Cleaner Water, Better Fishing, Bigger Business: What New Funding Means for Michigan Great Lakes

By Isaac Constans

February 23, 2022

From water skiing to fishing, water activities drive Michigan’s economy. A new investment in Michigan’s Great Lakes basin will pay dividends. 

Need to Know

  • Nine Michigan water sites previously identified as “areas of concern” will be cleaned up by 2030.
  • These federally funded projects will boost the economy, environment, and health of neighboring communities. 
  • Every dollar invested in the Great Lakes returns up to $4 in economic activity. 

MICHIGAN—Water lovers rejoice.

The US Environmental Protection Agency announced last week that it plans to clean up 22 sites across the Great Lakes, and more of those sites fall in Michigan than in any other state. 

The nine sites are the ​​Clinton River, Detroit River, Manistique River, Muskegon Lake, River Raisin, Rouge River, St. Clair River, St. Marys River, and the Upper Peninsula’s Torch Lake. The environmental restoration will bring cleaner water to millions of people and provide recreational, health, and economic benefits to residents and visitors, experts said. 

“Through the investments from President Biden’s Bipartisan Infrastructure Law, we will make unprecedented progress in our efforts to restore and protect the waters and the communities of the Great Lakes basin,” said EPA Administrator Michael S. Regan in a statement.

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As indicated by Regan’s statement, Michigan won’t be on the hook for the cleanup of its sites, many of which are inland rivers and lakes within the reach of the Great Lakes water basin. Instead, much of the funding comes by way of the feds, through the bipartisan-supported infrastructure law that President Joe Biden and congressional Democrats—including Michigan Sens. Debbie Stabenow and Gary Peters—worked to pass in 2021.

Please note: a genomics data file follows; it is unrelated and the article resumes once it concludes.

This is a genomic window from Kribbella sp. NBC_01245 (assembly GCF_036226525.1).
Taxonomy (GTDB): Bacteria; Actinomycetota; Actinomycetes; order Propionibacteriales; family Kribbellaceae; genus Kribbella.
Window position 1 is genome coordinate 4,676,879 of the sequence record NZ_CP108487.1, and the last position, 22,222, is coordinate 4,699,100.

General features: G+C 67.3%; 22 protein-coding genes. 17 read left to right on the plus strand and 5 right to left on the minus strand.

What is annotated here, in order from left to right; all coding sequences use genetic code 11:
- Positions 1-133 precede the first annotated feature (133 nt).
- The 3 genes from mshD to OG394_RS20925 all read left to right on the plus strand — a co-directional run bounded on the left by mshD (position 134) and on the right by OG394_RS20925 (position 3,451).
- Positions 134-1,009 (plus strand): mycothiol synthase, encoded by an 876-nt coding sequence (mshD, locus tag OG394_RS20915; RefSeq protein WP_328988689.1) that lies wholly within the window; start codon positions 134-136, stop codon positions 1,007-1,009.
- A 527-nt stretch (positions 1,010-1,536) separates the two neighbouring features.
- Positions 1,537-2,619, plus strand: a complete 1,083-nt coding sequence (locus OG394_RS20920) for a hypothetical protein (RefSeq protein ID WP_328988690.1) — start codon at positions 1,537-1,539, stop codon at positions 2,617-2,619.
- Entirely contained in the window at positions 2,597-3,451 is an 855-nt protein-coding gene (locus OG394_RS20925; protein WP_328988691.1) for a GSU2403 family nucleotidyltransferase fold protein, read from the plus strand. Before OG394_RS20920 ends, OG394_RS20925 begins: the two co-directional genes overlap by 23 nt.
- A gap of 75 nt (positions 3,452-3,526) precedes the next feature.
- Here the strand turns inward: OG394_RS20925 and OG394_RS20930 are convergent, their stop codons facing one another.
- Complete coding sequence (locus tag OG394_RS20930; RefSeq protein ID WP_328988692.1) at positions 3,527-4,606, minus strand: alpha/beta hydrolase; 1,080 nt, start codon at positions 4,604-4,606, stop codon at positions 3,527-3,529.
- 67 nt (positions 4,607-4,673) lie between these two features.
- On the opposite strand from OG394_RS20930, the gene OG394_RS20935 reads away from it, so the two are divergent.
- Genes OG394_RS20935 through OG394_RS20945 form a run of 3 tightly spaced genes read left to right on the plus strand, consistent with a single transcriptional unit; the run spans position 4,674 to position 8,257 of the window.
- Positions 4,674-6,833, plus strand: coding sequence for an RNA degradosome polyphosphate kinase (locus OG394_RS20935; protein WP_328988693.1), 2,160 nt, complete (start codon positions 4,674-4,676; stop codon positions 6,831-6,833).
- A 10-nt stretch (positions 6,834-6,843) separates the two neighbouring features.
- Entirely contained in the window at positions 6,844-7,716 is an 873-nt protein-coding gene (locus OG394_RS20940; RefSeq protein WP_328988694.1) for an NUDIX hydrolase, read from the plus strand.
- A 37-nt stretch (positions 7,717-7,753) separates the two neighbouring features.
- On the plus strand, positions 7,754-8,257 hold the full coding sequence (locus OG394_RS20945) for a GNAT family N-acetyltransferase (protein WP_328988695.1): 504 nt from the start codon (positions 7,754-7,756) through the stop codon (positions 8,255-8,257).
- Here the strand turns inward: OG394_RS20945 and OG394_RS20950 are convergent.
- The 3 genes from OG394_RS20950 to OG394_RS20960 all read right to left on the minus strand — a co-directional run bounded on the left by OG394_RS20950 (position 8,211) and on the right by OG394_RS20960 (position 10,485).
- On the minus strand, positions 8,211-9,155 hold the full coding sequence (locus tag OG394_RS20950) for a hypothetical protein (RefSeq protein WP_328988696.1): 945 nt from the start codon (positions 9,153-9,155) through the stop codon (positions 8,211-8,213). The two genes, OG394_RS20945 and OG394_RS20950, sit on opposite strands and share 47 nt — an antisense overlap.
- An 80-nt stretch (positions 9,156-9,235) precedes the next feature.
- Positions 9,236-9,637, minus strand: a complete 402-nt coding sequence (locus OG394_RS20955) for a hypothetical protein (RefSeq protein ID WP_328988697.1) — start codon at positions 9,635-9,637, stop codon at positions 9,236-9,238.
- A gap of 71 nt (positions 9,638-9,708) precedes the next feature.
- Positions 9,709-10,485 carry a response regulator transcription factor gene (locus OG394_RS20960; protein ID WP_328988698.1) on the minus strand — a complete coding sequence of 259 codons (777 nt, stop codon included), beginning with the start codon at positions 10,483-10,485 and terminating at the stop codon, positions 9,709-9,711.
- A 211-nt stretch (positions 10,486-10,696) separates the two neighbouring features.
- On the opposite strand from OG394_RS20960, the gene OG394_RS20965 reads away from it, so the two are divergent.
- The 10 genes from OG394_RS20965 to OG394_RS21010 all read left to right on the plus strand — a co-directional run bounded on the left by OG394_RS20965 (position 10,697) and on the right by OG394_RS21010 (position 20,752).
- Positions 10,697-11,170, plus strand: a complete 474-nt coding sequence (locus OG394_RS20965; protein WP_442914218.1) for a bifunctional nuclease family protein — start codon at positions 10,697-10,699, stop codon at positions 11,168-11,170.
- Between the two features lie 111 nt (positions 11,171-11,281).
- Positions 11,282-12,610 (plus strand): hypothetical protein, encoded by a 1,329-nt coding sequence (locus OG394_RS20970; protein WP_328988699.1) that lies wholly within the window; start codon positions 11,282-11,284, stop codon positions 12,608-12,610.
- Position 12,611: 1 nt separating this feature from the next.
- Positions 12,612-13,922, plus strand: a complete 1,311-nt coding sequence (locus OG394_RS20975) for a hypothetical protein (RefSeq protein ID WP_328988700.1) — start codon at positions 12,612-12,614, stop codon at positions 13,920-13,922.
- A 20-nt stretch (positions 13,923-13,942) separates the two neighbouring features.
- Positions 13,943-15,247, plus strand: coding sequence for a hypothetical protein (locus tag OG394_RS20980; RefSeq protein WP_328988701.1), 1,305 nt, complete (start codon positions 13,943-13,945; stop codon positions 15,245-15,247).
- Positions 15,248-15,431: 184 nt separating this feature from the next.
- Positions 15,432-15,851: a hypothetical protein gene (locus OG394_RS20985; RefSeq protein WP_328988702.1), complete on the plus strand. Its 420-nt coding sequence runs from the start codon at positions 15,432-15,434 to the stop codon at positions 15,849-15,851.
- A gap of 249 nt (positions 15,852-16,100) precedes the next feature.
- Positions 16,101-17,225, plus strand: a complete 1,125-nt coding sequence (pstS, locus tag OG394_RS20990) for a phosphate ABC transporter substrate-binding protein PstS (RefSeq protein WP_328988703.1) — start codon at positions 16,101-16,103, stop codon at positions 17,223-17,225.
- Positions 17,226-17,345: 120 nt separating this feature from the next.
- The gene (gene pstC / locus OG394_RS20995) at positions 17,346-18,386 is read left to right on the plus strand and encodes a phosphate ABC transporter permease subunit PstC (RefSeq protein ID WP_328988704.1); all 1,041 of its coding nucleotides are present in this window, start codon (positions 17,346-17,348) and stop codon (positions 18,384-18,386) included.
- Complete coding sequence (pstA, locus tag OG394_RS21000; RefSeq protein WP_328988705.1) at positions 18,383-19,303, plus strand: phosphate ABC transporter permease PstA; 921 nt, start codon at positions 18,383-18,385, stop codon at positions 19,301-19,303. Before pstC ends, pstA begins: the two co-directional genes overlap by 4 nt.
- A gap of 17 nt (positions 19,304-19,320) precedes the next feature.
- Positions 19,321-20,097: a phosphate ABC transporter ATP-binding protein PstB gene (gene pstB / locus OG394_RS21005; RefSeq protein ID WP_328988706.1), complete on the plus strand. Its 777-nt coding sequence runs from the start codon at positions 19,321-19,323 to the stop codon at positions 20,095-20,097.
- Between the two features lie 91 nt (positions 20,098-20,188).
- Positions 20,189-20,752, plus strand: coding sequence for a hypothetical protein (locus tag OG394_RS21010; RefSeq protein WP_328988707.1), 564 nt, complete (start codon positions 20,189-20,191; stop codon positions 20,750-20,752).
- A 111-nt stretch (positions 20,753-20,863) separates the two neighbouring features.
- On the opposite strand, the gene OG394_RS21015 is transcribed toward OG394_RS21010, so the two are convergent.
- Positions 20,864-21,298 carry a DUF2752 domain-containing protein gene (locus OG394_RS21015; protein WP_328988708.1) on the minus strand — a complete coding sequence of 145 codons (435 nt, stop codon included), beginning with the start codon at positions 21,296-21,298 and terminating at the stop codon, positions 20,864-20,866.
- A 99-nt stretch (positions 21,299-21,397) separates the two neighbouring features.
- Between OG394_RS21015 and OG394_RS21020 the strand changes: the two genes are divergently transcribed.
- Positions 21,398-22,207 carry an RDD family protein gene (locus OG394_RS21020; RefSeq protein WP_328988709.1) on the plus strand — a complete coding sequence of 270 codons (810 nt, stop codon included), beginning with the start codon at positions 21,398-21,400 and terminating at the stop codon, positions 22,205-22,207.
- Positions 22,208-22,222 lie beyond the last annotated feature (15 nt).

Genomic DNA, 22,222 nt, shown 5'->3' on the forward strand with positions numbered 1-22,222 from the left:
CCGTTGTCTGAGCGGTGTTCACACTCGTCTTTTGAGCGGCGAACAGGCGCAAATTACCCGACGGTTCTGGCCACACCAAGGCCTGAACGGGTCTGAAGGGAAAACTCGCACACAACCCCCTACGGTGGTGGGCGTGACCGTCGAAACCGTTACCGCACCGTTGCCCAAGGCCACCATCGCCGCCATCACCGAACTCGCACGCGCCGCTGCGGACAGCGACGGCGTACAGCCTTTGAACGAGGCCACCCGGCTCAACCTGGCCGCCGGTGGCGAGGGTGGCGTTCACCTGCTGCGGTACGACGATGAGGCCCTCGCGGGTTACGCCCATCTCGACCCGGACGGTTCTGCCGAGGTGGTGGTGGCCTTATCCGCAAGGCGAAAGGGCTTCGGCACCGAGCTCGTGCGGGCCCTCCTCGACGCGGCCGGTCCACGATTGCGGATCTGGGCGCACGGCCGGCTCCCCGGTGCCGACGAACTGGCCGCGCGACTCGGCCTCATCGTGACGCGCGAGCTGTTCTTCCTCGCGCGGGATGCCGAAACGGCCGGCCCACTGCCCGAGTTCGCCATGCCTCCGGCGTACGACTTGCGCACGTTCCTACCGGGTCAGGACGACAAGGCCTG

The actual rehabilitation process involves removing pollutants and chemicals from the bodies of water, many which have been used as industrial dumping sites. Algal blooms and invasive species are often the product of contamination, which can pose a threat to native species and people who live nearby. 

“These efforts will strengthen our tourism industry, protect our fisheries, keep our beaches open, and support outdoor recreation for generations to come,” Stabenow said in a statement.

A University of Michigan study suggests that the new $1 billion investment—on top of existing programs—will pay dividends to neighboring communities that depend on the economic stimulus that water-related activities and business provide. 

Every dollar spent in the Great Lakes Restoration Initiative—the 2010 multi-agency effort behind the rehabilitation push—produced $3.35 in kickback of related economic activities. In highly populated regions, such as Detroit, each dollar invested quadrupled its worth. 

Michigan officials lauded the announcement, which projects that all 22 sites should be cleaned up by 2030.

“Cleaning up our rivers and lakes will improve quality of life for Michiganders and accelerate economic opportunity for communities all across this state,” Gov. Gretchen Whitmer said. “Together, we will continue putting Michiganders first, fixing our infrastructure, and growing our economy.”

READ MORE: 7 Projects to Get Excited About in Gov. Whitmer’s Proposed Budget for Michigan


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